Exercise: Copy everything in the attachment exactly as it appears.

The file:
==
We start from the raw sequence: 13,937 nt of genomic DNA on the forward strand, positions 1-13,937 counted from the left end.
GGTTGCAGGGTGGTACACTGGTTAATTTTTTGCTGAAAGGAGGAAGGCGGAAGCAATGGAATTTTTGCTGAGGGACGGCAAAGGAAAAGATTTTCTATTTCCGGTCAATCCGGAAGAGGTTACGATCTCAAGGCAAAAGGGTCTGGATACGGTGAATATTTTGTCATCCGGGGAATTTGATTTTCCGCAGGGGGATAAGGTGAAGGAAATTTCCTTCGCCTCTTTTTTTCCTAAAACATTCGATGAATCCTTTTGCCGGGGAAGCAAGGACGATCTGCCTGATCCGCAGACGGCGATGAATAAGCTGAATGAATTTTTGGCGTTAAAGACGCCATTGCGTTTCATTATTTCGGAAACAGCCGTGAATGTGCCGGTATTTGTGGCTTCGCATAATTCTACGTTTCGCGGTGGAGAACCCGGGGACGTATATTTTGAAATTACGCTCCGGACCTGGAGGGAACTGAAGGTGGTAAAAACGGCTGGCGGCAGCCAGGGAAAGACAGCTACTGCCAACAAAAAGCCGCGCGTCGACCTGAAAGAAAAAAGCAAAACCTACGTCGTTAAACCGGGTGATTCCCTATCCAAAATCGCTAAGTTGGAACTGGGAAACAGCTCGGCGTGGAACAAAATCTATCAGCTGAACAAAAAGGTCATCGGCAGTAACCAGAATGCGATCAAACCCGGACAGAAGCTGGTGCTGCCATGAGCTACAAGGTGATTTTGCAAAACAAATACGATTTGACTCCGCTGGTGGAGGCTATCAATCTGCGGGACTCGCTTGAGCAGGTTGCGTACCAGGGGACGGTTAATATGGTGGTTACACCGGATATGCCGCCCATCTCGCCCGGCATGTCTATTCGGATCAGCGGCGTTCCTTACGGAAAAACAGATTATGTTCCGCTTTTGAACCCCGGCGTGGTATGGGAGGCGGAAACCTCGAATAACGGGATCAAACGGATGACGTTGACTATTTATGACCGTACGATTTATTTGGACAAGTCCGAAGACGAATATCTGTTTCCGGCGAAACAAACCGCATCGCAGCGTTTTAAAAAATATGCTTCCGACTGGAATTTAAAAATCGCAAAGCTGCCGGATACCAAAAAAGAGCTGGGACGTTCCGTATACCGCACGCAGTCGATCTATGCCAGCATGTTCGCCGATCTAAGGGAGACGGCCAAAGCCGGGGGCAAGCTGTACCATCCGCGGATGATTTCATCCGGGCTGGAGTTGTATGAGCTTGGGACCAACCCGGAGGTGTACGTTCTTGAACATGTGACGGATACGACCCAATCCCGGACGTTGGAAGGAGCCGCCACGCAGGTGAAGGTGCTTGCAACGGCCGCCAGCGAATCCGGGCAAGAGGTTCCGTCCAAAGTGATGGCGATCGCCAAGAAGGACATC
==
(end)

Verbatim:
We start from the raw sequence: 13,937 nt of genomic DNA on the forward strand, positions 1-13,937 counted from the left end.
GGTTGCAGGGTGGTACACTGGTTAATTTTTTGCTGAAAGGAGGAAGGCGGAAGCAATGGAATTTTTGCTGAGGGACGGCAAAGGAAAAGATTTTCTATTTCCGGTCAATCCGGAAGAGGTTACGATCTCAAGGCAAAAGGGTCTGGATACGGTGAATATTTTGTCATCCGGGGAATTTGATTTTCCGCAGGGGGATAAGGTGAAGGAAATTTCCTTCGCCTCTTTTTTTCCTAAAACATTCGATGAATCCTTTTGCCGGGGAAGCAAGGACGATCTGCCTGATCCGCAGACGGCGATGAATAAGCTGAATGAATTTTTGGCGTTAAAGACGCCATTGCGTTTCATTATTTCGGAAACAGCCGTGAATGTGCCGGTATTTGTGGCTTCGCATAATTCTACGTTTCGCGGTGGAGAACCCGGGGACGTATATTTTGAAATTACGCTCCGGACCTGGAGGGAACTGAAGGTGGTAAAAACGGCTGGCGGCAGCCAGGGAAAGACAGCTACTGCCAACAAAAAGCCGCGCGTCGACCTGAAAGAAAAAAGCAAAACCTACGTCGTTAAACCGGGTGATTCCCTATCCAAAATCGCTAAGTTGGAACTGGGAAACAGCTCGGCGTGGAACAAAATCTATCAGCTGAACAAAAAGGTCATCGGCAGTAACCAGAATGCGATCAAACCCGGACAGAAGCTGGTGCTGCCATGAGCTACAAGGTGATTTTGCAAAACAAATACGATTTGACTCCGCTGGTGGAGGCTATCAATCTGCGGGACTCGCTTGAGCAGGTTGCGTACCAGGGGACGGTTAATATGGTGGTTACACCGGATATGCCGCCCATCTCGCCCGGCATGTCTATTCGGATCAGCGGCGTTCCTTACGGAAAAACAGATTATGTTCCGCTTTTGAACCCCGGCGTGGTATGGGAGGCGGAAACCTCGAATAACGGGATCAAACGGATGACGTTGACTATTTATGACCGTACGATTTATTTGGACAAGTCCGAAGACGAATATCTGTTTCCGGCGAAACAAACCGCATCGCAGCGTTTTAAAAAATATGCTTCCGACTGGAATTTAAAAATCGCAAAGCTGCCGGATACCAAAAAAGAGCTGGGACGTTCCGTATACCGCACGCAGTCGATCTATGCCAGCATGTTCGCCGATCTAAGGGAGACGGCCAAAGCCGGGGGCAAGCTGTACCATCCGCGGATGATTTCATCCGGGCTGGAGTTGTATGAGCTTGGGACCAACCCGGAGGTGTACGTTCTTGAACATGTGACGGATACGACCCAATCCCGGACGTTGGAAGGAGCCGCCACGCAGGTGAAGGTGCTTGCAACGGCCGCCAGCGAATCCGGGCAAGAGGTTCCGTCCAAAGTGATGGCGATCGCCAAGAAGGACATC